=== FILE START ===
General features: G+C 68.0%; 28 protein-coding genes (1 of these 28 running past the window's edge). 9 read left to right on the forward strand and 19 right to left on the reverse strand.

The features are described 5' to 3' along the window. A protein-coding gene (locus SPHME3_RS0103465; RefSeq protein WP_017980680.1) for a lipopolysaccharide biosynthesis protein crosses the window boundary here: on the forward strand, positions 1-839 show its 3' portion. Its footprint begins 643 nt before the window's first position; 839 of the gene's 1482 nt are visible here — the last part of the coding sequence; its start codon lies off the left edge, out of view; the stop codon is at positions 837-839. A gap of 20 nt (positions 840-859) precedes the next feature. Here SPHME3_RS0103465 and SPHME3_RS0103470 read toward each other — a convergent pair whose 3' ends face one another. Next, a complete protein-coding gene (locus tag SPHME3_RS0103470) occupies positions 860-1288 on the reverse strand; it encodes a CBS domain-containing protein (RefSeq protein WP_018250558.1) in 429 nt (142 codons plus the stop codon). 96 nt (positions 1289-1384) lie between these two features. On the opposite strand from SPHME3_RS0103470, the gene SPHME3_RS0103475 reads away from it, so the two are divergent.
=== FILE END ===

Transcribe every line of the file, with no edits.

General features: G+C 68.0%; 28 protein-coding genes (1 of these 28 running past the window's edge). 9 read left to right on the forward strand and 19 right to left on the reverse strand.

The features are described 5' to 3' along the window. A protein-coding gene (locus SPHME3_RS0103465; RefSeq protein WP_017980680.1) for a lipopolysaccharide biosynthesis protein crosses the window boundary here: on the forward strand, positions 1-839 show its 3' portion. Its footprint begins 643 nt before the window's first position; 839 of the gene's 1482 nt are visible here — the last part of the coding sequence; its start codon lies off the left edge, out of view; the stop codon is at positions 837-839. A gap of 20 nt (positions 840-859) precedes the next feature. Here SPHME3_RS0103465 and SPHME3_RS0103470 read toward each other — a convergent pair whose 3' ends face one another. Next, a complete protein-coding gene (locus tag SPHME3_RS0103470) occupies positions 860-1288 on the reverse strand; it encodes a CBS domain-containing protein (RefSeq protein WP_018250558.1) in 429 nt (142 codons plus the stop codon). 96 nt (positions 1289-1384) lie between these two features. On the opposite strand from SPHME3_RS0103470, the gene SPHME3_RS0103475 reads away from it, so the two are divergent.